This was on top of my theological concerns. I couldn’t affirm the teaching that the Seventh-day Adventist Church was the “remnant church” — God’s chosen people to prepare the world for the last days. If fact, there was a lot about the church’s beliefs concerning the last days (and the more proximate days) that troubled me.

In March, I stood my ground on these issues and was asked to resign. I didn’t want to resign but I finally agreed. My family and my health had suffered over the past several years but my faith had suffered most of all. Since that time I have been a religious nomad. I have struggled to relate to the church and, if I’m honest, God. I haven’t attended church consistently; I struggle to relate to church people, preferring the company of skeptics and non-church-goers. I haven’t prayed much and, without sermons to write on a regular basis, I haven’t studied, or even really read, the Bible.

So, I’m making it official and embarking on a new journey. I will “try on” atheism for a year. For the next 12 months I will live as if there is no God. I will not pray, read the Bible for inspiration, refer to God as the cause of things or hope that God might intervene and change my own or someone else’s circumstances. (I trust that if there really is a God that God will not be too flummoxed by my foolish experiment and allow others to suffer as a result).

I will read atheist “sacred texts” — from Hobbes and Spinoza to Russell and Nietzsche to the trinity of New Atheists, Hitchens, Dawkins and Dennett. I will explore the various ways of being atheist, from naturalism (Voltaire, Dewey, et al) to the new ‘religious atheists’ (Alain de Botton and Ronald Dworkin). I will also attempt to speak to as many actual atheists as possible — scholars, writers and ordinary unbelievers — to learn how they have come to their non-faith and what it means to them. I will visit atheist gatherings and try it on.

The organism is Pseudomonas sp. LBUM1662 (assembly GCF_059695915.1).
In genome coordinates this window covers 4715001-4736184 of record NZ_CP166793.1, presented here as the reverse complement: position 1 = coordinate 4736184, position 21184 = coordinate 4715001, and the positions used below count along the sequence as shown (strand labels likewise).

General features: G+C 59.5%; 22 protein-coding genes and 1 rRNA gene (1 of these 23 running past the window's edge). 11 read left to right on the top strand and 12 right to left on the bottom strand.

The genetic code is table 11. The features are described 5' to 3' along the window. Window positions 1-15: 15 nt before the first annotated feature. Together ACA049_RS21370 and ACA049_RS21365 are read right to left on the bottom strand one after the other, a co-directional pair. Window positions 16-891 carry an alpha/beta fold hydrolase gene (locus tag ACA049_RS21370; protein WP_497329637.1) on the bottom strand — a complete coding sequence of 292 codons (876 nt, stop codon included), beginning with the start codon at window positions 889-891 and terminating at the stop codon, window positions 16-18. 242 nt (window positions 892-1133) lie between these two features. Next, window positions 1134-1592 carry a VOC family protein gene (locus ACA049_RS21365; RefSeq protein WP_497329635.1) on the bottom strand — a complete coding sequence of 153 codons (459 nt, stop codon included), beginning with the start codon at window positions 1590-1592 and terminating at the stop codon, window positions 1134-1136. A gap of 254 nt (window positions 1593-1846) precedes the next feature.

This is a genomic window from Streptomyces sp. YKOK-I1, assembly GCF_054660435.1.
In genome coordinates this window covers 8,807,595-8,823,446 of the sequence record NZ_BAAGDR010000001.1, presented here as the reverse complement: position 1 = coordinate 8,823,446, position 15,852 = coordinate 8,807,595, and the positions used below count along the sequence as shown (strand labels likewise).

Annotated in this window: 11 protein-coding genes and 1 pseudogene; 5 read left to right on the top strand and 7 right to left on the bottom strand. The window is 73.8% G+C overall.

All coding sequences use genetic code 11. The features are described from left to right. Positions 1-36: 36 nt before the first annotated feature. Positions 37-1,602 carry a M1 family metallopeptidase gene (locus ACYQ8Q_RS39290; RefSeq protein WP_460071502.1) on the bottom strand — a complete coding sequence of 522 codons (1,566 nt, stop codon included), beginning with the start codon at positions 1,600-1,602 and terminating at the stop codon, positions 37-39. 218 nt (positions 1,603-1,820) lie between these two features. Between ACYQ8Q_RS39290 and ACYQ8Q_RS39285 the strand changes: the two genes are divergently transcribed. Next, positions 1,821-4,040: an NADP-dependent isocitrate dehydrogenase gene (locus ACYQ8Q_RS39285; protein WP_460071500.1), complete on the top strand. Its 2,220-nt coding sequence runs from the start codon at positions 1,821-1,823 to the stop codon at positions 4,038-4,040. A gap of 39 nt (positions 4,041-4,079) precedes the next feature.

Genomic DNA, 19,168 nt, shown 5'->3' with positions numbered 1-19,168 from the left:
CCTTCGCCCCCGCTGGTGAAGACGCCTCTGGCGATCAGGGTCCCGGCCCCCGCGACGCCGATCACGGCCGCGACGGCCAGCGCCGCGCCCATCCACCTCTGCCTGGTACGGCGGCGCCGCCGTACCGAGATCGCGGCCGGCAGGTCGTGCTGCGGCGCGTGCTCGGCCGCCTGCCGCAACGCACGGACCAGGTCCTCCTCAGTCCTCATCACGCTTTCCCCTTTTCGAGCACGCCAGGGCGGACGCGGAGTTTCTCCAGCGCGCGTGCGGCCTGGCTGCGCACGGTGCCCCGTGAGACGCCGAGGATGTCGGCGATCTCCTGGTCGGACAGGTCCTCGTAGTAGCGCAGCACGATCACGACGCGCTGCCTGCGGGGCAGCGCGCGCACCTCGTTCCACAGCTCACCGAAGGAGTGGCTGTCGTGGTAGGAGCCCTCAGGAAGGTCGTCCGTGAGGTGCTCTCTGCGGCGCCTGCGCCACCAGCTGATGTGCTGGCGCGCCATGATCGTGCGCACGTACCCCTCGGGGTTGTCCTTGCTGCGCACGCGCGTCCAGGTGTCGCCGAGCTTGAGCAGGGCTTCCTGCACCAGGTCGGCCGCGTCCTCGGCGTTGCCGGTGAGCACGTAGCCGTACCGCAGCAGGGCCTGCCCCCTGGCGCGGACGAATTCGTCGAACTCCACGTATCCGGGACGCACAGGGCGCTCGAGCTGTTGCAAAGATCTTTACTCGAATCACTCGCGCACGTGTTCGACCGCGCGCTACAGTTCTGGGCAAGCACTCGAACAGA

In short, I will do whatever I can to enter the world of atheism and live, for a year, as an atheist. It’s important to make the distinction that I am not an atheist. At least not yet. I am not sure what I am. That’s part of what this year is about.

For this life-long Christian, and a pastor for nearly 20 years, this feels abnormal. Risky, even. It is as uncomfortable as a lifelong atheist trying on Christianity for a year. Many of my colleagues will fear for my eternal security (what if I somehow die during the year?), others will question my mental health, reasoning that the recent trauma in my life has sent me over the edge. Perhaps they are right. There has been some religious trauma in my life in the last year and it has shaken the foundation of my faith, but honestly, it was getting pretty shaky anyway.

My desire is, as always, to pursue the truth and do it in a sometimes serious, sometimes playful, way that might be insightful for others as well. During the year I will be blogging my experience here and working on a book. I invite you to follow along and share your thoughts.

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Wow. The book of Proverbs talks extensively about this kind of behavior, thinking, attitude. Does "fool" sound too harsh? 

"My relationship with God and the church has taken many turns — a story for another time — but I always managed to maintain the tension between the relatively unchanging demands of the church, my growing understanding of God, and my own personal experience of the world."